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"It does, however, come with a price tag for schools, so any discussion about universal pre-K or mandatory kindergarten needs to include funding for schools to pay for those programs as well."Both teacher's unions in Michigan support mandatory kindergarten and want more kids to enroll in preschool."We believe our state should go beyond mandatory kindergarten to also include universal pre-school education, which a myriad of studies has proven to yield tremendous benefits in student achievement throughout their academic career," said David Crim, spokesman for the Michigan Education Association.
By third grade, a lot of the advantages a child gets from kindergarten disappear unless intervention is continuous in grades 1 and 2, said Harris Cooper, a professor of psychology and neuroscience at Duke University, who reviewed in 2010 about 35 studies looking at the benefits of full-day kindergarten versus half-day.“Especially for a child coming from less well-off home, the boost they can get from kindergarten is the first step to addressing the achievement gap," he said.
The length of the kindergarten school day — full-day or half-day — would be left to the discretion of the school districts, Sowerby said, noting his previous bill on the matter, introduced in 2017, called for a full day of kindergarten."Leaving the decision up to a school district is local control, and it's important," Sowerby said. According to a 2018 report by the Education Commission of the States, only 17 states and the District of Columbia require children to attend kindergarten. Kindergarten in Michigan has undergone some changes in recent years.
In 2012, public schools were told they must offer all-day kindergarten to receive full funding for each kindergarten pupil.
Parks said one reason kindergarten retentions run high in Michigan is it is perceived as being less harmful to retain at that grade because children aren’t as socially aware of the stigma attached to being held back."The research on this says retention does not help in the long run," Parks said. A mandate helps send the message to families and schools that the learning opportunities of kindergarten are valuable."According to the National Center for Education, more than 10 percent of 5-year-olds are not enrolled nationally.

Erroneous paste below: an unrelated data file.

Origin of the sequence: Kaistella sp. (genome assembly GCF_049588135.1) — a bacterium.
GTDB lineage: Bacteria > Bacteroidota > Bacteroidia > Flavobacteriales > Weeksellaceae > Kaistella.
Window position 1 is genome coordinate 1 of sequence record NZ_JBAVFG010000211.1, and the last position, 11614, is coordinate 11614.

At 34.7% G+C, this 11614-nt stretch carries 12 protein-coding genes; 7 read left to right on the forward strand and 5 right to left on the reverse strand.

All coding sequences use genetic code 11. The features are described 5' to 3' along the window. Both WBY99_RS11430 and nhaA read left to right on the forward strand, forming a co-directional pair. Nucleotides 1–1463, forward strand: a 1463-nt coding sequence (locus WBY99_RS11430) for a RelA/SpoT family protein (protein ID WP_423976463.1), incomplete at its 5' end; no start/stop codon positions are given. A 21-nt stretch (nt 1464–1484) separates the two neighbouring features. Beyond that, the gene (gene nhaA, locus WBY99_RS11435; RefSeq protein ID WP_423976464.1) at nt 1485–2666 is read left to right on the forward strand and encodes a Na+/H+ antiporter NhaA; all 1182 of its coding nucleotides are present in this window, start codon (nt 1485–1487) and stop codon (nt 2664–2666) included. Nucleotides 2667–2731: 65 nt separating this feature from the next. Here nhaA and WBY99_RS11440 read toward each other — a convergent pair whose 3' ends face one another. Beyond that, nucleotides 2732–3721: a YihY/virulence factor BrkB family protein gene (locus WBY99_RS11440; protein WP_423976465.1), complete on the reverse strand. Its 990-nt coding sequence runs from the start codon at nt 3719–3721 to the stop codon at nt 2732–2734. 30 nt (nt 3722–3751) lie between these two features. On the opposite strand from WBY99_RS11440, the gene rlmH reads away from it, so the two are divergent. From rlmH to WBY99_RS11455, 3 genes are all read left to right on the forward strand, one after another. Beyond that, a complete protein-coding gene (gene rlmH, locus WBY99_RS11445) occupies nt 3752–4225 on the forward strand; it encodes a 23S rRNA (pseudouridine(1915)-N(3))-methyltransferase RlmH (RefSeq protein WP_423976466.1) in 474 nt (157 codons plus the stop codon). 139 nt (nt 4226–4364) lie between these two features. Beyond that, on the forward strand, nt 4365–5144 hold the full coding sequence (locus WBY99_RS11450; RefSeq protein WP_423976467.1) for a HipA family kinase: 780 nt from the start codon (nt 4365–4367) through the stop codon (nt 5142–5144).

These regulations may include laws that mandate that initiatives address only one topic, restrict the range of acceptable topics for proposed laws, prohibit unfunded mandates and establish guidelines for adjudicating contradictory measures.
Di Sessa said state education officials are reviewing Sowerby's bill and have taken no position on it yet.
Discussing retention Amy Parks, an associate professor of Elementary and Early Childhood Education at Michigan State University, said she doesn't see evidence that kids are being held out of kindergarten in Michigan."The truth is kindergarten it is widely adopted across the United States whether it is mandatory or not," she said.
Many who had been offering only half days made the switch.
In 2013, the cutoff point for a child turning 5 and being allowed to enroll in kindergarten was gradually moved forward from Dec. 1 to increase the age of children entering that grade.
"The vast majority are going to kindergarten already. And you increase the risk of drop off."The age a child could start kindergarten was moved from Dec. 1 in Michigan to allow children to develop more emotionally and socially, Parks said."Kids started young. "I hope would that retentions would fall down as the age date moved forward." Nell Duke, a professor in the School of Education at the University of Michigan whose work focuses on early literacy development, said so much learning is expected to occur in kindergarten now that if children enter first grade without it, it can be hard on the child, the teacher and even classmates."Optional kindergarten can lead families to think that kindergarten is not important," Duke said.